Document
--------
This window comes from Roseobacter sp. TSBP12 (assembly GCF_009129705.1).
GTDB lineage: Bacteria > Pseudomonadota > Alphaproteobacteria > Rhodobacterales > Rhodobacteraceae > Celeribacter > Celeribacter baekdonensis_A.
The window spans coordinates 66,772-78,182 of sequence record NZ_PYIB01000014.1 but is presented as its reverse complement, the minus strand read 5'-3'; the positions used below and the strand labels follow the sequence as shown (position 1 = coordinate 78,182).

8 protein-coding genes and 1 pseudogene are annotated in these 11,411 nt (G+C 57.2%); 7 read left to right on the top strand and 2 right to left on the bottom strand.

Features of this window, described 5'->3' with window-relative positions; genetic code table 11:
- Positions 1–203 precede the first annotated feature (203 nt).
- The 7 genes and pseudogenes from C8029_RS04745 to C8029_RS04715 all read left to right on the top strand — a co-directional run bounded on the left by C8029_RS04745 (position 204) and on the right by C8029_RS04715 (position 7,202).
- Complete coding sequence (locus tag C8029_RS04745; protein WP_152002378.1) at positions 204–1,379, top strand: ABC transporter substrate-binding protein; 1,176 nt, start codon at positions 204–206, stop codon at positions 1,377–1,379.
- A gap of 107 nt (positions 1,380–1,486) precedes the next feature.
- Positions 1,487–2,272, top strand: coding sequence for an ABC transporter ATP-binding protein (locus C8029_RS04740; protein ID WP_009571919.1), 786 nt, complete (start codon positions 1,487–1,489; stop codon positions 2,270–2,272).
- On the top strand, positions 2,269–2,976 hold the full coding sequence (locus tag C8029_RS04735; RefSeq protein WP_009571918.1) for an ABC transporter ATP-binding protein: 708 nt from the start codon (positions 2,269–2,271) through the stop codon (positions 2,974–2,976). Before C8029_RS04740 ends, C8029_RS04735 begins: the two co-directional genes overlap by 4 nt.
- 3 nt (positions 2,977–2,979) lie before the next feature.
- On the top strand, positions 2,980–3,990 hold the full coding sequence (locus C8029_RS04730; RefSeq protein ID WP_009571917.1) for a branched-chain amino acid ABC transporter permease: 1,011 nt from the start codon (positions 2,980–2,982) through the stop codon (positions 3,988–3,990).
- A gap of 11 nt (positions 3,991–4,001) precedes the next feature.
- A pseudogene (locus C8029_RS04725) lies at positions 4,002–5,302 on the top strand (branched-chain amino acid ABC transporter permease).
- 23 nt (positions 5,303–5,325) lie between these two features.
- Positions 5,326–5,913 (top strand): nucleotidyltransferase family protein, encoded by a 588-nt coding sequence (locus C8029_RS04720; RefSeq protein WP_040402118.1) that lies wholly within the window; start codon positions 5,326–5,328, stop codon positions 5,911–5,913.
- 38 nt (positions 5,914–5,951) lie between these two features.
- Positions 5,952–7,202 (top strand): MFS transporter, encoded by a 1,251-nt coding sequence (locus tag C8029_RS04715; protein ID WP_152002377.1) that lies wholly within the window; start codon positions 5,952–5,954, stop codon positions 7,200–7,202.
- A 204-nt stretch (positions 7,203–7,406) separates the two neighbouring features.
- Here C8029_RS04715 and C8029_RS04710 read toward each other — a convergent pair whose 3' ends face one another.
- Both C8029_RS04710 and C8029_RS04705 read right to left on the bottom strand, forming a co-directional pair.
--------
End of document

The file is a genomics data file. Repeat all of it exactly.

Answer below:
This window comes from Roseobacter sp. TSBP12 (assembly GCF_009129705.1).
GTDB lineage: Bacteria > Pseudomonadota > Alphaproteobacteria > Rhodobacterales > Rhodobacteraceae > Celeribacter > Celeribacter baekdonensis_A.
The window spans coordinates 66,772-78,182 of sequence record NZ_PYIB01000014.1 but is presented as its reverse complement, the minus strand read 5'-3'; the positions used below and the strand labels follow the sequence as shown (position 1 = coordinate 78,182).

8 protein-coding genes and 1 pseudogene are annotated in these 11,411 nt (G+C 57.2%); 7 read left to right on the top strand and 2 right to left on the bottom strand.

Features of this window, described 5'->3' with window-relative positions; genetic code table 11:
- Positions 1–203 precede the first annotated feature (203 nt).
- The 7 genes and pseudogenes from C8029_RS04745 to C8029_RS04715 all read left to right on the top strand — a co-directional run bounded on the left by C8029_RS04745 (position 204) and on the right by C8029_RS04715 (position 7,202).
- Complete coding sequence (locus tag C8029_RS04745; protein WP_152002378.1) at positions 204–1,379, top strand: ABC transporter substrate-binding protein; 1,176 nt, start codon at positions 204–206, stop codon at positions 1,377–1,379.
- A gap of 107 nt (positions 1,380–1,486) precedes the next feature.
- Positions 1,487–2,272, top strand: coding sequence for an ABC transporter ATP-binding protein (locus C8029_RS04740; protein ID WP_009571919.1), 786 nt, complete (start codon positions 1,487–1,489; stop codon positions 2,270–2,272).
- On the top strand, positions 2,269–2,976 hold the full coding sequence (locus tag C8029_RS04735; RefSeq protein WP_009571918.1) for an ABC transporter ATP-binding protein: 708 nt from the start codon (positions 2,269–2,271) through the stop codon (positions 2,974–2,976). Before C8029_RS04740 ends, C8029_RS04735 begins: the two co-directional genes overlap by 4 nt.
- 3 nt (positions 2,977–2,979) lie before the next feature.
- On the top strand, positions 2,980–3,990 hold the full coding sequence (locus C8029_RS04730; RefSeq protein ID WP_009571917.1) for a branched-chain amino acid ABC transporter permease: 1,011 nt from the start codon (positions 2,980–2,982) through the stop codon (positions 3,988–3,990).
- A gap of 11 nt (positions 3,991–4,001) precedes the next feature.
- A pseudogene (locus C8029_RS04725) lies at positions 4,002–5,302 on the top strand (branched-chain amino acid ABC transporter permease).
- 23 nt (positions 5,303–5,325) lie between these two features.
- Positions 5,326–5,913 (top strand): nucleotidyltransferase family protein, encoded by a 588-nt coding sequence (locus C8029_RS04720; RefSeq protein WP_040402118.1) that lies wholly within the window; start codon positions 5,326–5,328, stop codon positions 5,911–5,913.
- 38 nt (positions 5,914–5,951) lie between these two features.
- Positions 5,952–7,202 (top strand): MFS transporter, encoded by a 1,251-nt coding sequence (locus tag C8029_RS04715; protein ID WP_152002377.1) that lies wholly within the window; start codon positions 5,952–5,954, stop codon positions 7,200–7,202.
- A 204-nt stretch (positions 7,203–7,406) separates the two neighbouring features.
- Here C8029_RS04715 and C8029_RS04710 read toward each other — a convergent pair whose 3' ends face one another.
- Both C8029_RS04710 and C8029_RS04705 read right to left on the bottom strand, forming a co-directional pair.